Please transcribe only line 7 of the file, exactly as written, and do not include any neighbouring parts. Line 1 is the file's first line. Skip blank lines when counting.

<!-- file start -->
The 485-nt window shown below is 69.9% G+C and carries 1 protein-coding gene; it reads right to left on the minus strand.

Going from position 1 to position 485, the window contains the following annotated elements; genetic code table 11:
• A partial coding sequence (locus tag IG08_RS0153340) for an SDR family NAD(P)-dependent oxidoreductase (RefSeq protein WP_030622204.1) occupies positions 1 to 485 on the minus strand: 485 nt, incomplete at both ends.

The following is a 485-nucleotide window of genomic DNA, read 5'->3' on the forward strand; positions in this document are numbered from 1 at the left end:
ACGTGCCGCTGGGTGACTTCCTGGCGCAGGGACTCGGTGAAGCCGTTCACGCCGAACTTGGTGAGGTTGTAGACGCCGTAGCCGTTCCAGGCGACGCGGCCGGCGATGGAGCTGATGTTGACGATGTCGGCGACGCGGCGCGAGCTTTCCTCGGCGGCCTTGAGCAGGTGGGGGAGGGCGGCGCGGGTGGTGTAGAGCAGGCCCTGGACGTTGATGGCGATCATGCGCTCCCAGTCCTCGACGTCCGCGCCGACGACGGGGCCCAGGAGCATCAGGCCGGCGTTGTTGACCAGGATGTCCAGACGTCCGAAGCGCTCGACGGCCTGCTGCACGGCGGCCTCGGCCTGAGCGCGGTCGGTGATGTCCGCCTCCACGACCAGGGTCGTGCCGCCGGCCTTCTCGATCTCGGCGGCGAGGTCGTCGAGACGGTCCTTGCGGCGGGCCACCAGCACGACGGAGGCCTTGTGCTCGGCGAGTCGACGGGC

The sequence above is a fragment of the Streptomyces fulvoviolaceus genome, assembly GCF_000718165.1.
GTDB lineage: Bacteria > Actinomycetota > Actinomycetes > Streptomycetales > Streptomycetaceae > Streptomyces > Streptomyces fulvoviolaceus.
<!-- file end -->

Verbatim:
GTDB lineage: Bacteria > Actinomycetota > Actinomycetes > Streptomycetales > Streptomycetaceae > Streptomyces > Streptomyces fulvoviolaceus.